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    Deputy Platoon Chief Marvin Pigeon shows 4th Canadian Division Support Base Petawawa Operations Services (4 CDSB Ops Svcs) Commanding Officer Lieutenant Colonel Richard Raymond and 4 CDSB Ops Svcs Regimental Sergeant Major Chief Warrant Officer Lindsay Parsons how to use the fire hose. (Photo by Patricia Leboeuf, Petawawa Post)

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    The fire tower was installed in the spring and was first used for training on June 6. It can be altered for different types of scenarios. (Photo by Patricia Leboeuf, Petawawa Post)


 

 


New Grn fire tower enhances training

By Patricia Leboeuf

Posted on Thursday, June 22, 2017


Personnel with the National Defence Fire Service at Garrison Petawawa will be able to further their training through the use of a newly installed fire tower.

The large metal tower has been erected with the sole goal of being able to set it on fire or fill it with smoke, allowing firefighters to sharpen their skills in relative safety. It is the first piece of large-scale training equipment that the Garrison plans to install within the next five years or so. This will give the firefighters a specific and properly tailored spot for them to train.

On June 6, the initial trial run was completed by 4th Canadian Division Support Base Petawawa Operations Services (4 CDSB Ops Svcs) Commanding Officer Lieutenant Colonel Richard Raymond and 4 CDSB Ops Svcs Regimental Sergeant Major Chief Warrant Officer Lindsay Parsons.

Decked with radios and self-contained breathing apparatus, they were sent into the building to rescue two simulated victims as ‘smoke’ billowed and blinded them, allowing them to test the building. The objective of this was twofold - it christened the building and gave them both a taste of what firefighters experience on the job.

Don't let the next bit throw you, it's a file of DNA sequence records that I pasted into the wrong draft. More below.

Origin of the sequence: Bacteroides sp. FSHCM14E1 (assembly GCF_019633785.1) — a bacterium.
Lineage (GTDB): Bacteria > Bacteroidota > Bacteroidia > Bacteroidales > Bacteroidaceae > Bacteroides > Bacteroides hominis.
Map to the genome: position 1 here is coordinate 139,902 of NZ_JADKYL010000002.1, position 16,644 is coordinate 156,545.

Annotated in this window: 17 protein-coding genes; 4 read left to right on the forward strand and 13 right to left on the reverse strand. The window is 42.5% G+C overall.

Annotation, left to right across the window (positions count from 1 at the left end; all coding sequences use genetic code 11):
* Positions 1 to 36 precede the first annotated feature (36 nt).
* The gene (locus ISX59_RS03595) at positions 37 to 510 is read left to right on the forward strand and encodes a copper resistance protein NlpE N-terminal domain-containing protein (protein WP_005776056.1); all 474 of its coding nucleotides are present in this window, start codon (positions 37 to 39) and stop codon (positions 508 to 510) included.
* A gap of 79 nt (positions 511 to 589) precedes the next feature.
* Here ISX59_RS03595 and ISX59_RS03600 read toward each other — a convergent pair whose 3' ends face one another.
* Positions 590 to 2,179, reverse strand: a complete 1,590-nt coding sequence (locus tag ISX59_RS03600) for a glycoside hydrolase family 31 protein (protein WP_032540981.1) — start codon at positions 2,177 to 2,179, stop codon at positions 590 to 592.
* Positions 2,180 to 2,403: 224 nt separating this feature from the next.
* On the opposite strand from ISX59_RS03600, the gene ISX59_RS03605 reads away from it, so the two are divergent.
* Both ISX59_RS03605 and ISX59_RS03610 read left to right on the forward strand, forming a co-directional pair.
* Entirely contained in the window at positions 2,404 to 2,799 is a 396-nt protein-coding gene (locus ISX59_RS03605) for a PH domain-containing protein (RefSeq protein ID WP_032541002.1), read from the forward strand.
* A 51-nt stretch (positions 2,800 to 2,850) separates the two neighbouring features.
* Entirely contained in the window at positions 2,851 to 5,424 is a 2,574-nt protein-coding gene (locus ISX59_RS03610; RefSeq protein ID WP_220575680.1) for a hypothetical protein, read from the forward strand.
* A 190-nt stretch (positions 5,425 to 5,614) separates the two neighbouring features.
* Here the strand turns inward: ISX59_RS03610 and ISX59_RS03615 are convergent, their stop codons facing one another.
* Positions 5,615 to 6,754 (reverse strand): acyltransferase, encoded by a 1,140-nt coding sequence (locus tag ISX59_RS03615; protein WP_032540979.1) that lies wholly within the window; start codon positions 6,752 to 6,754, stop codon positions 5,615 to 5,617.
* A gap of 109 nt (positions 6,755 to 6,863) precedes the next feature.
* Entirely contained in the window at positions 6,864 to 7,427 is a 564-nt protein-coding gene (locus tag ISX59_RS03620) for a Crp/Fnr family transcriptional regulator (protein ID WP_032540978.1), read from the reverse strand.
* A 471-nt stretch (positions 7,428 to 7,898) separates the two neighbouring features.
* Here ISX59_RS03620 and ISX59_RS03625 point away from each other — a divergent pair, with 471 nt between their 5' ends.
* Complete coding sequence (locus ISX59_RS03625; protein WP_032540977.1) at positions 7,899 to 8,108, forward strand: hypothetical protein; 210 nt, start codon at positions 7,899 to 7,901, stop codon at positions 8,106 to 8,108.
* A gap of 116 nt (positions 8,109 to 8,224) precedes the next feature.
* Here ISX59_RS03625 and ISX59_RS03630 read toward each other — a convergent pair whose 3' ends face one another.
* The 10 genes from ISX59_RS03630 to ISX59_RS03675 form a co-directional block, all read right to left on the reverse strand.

“It gives them an understanding of what we go through,” said Deputy Fire Chief Garry Clement.

Though neither are firefighters by trade, they appreciated the experience.

It wasn’t an easy thing. Under the supervision of a veteran firefighter, they had to climb several stories to find their victims while carrying up to 100 pounds of gear and dragging a hose weighing between 50 and 150 pounds.

“It is very difficult to see,” said CWO Parsons. “It would be very hard to find a casualty in there. You would have to do your feeling with your hands and feet and be mindful not to trip or walk where you shouldn’t.”

He admits it was more difficult to do than he had originally anticipated, something that LCol Raymond agreed with.

“What I appreciated is experiencing what these guys go through,” he said. “Not just here at the training tower, but every time they respond.”

The fire tower can be altered for different types of scenarios. It is comprised of three stories and an attic, and it can be used to rappel off. It is estimated that the tower will be used for training about eight times a month.

Similar towers have been used at other military bases.

“If they haven’t got it, they are getting it,” said Clement.